I salute Adichie — only 29 years old and walking the walk I'd love to walk. More than just winning the Orange Broadband Prize she paints a world of people — individual, complex and real — and not just the mass of suffering dark faces so ubiquitous on the television screens on this side of the world.

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*I agree to a certain extent that the West tends to open doors to developing world art and literature that conform to expectation. However I think The Debt Collector and The Blossoming of Maximo Oliveros were chosen for being damn good stories.

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10 December 2006

Disaster and the Politics of Forgetting

There was a lot of controversy surrounding the screening last week of Tsunami: The Aftermath, the BBC TV drama series written by Bafta winner Abi Morgan (Sex Traffic and Murder).

Chiwetel Ejiofor plays a father searching for his missing child in Tsunami, The Aftermath

Was it shown too soon after the disaster (it is only the second anniversary of the Tsunami that devastated so many coastlines in 2004)?

A photo from the 2004 tsunamiDid it disregard the feelings of survivors and families of those who died?

A long, long time ago, I wrote an article about a tsunami.

It was rather ignominous journalism — I reported from the comfort of my desk at the Philippine Daily Inquirer in Manila, telephoning the mayor’s office in Tacloban, Leyte hundreds of miles away, to get the stats from a garrulous PR person. Earthquake out there in the sea. Very high on the richter scale. Drove a giant wave to the shore. Hundreds dead, so many casualties. Property destroyed. It was automatic writing as far as I was concerned. Then he said, wait a minute, there’s a man here who was a witness.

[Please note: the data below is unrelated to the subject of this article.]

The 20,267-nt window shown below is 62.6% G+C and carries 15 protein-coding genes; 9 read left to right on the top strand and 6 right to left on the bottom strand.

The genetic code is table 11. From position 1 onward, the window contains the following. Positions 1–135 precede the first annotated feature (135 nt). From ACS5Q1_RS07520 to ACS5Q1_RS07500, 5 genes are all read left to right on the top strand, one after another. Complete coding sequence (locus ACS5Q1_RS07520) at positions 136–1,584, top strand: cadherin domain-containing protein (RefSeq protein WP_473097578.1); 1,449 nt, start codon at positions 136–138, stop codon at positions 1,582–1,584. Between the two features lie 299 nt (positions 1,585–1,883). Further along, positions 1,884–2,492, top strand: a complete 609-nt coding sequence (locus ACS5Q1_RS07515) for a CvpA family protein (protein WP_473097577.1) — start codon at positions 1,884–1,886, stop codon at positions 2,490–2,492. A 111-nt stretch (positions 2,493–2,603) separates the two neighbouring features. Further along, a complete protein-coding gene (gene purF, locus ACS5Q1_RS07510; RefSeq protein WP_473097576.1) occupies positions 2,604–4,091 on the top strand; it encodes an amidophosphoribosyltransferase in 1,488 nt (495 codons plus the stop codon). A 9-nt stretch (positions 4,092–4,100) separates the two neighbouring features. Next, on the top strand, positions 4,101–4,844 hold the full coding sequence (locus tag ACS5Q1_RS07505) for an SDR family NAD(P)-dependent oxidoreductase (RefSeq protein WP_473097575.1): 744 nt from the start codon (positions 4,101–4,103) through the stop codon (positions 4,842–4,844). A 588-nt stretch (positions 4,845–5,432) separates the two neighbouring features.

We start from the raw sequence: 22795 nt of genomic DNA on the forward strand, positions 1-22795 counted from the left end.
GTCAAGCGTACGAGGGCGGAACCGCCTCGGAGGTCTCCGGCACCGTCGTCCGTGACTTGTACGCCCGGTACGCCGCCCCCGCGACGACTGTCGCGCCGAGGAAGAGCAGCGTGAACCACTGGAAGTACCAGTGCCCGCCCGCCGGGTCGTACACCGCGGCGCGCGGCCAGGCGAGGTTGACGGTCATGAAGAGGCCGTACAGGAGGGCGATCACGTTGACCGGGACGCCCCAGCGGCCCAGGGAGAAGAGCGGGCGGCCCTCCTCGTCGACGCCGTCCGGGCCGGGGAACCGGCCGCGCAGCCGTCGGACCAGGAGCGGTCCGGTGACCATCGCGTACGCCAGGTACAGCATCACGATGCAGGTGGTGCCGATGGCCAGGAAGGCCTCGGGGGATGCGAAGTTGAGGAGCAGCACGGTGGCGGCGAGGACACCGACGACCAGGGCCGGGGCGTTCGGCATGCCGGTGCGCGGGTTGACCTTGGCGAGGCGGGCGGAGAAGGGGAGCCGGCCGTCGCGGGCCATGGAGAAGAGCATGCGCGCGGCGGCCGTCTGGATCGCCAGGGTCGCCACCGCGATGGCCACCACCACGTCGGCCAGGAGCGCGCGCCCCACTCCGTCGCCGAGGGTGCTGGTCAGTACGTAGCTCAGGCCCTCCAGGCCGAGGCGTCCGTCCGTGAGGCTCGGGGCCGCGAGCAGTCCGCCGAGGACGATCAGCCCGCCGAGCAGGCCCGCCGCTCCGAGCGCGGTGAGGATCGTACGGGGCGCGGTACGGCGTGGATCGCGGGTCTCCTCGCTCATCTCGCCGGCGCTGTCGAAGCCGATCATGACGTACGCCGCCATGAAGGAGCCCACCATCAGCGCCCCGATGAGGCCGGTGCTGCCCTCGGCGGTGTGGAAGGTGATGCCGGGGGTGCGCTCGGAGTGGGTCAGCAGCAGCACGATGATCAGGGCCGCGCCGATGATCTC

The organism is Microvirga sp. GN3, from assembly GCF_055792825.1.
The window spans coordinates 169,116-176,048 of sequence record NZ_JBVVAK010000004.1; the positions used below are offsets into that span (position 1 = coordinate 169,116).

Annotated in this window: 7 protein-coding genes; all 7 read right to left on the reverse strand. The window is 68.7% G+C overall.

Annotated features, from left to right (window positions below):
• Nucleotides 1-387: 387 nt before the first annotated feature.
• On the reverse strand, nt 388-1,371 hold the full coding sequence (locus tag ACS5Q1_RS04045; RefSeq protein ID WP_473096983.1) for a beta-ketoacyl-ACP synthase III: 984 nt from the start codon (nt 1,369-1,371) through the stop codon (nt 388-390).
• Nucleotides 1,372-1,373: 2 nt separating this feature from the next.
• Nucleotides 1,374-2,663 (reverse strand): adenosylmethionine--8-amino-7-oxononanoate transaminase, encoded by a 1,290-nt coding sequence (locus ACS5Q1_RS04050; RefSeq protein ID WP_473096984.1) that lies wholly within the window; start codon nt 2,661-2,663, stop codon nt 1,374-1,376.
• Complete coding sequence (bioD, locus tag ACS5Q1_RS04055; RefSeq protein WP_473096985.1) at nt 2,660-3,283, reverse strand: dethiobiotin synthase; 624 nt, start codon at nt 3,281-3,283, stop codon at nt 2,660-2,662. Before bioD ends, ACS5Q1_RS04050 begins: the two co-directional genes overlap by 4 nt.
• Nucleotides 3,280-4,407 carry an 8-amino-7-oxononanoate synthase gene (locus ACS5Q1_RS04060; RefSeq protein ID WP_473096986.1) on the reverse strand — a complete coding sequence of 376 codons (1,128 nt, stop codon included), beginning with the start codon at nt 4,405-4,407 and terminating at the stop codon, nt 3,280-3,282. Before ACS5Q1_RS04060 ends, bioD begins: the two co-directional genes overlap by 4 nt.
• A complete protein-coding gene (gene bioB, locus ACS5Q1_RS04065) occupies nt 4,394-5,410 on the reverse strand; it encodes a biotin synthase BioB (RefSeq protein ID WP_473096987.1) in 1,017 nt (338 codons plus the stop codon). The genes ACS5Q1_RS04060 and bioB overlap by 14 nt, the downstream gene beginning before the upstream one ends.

The man was sitting in the mayor’s waiting room, hoping to ask the mayor for some help. He took the phone and told me how he and his family took shelter behind a thick concrete wall, thinking the water would simply wash over them. But the wave was so strong, the concrete bowed inwards and cracked. His family ran. They made it but lost everything, their animals, their home. "I don’t know what to do," he said. "What should I do?," "Thanks for talking to me," I replied, eyeing the clock above the subs’ desk to check how much time I had left to file the story.

He was one of the lucky ones.When my piece came out on the front page of the following day’s paper, people complimented me on how moving it was. They said they were so touched they donated money to the tsunami relief effort.

The story was accompanied by a photograph. Four tiny white coffins in a church hall, a woman kneeling, head touching the ground. Weeping for her four dead children.

The photograph was like an accusation.

What did I know about how it felt, to have your life wiped away by an unexpected act of fate?

I knew nothing. I had no idea.

Sometimes I comfort myself, thinking, that photograph, that article, must have moved many to donate money towards helping those poor people.

But I was not to know. The story was over: even as people began reading the article in their morning papers, I was already working on the next story. Something about a clash between government troops and insurgents.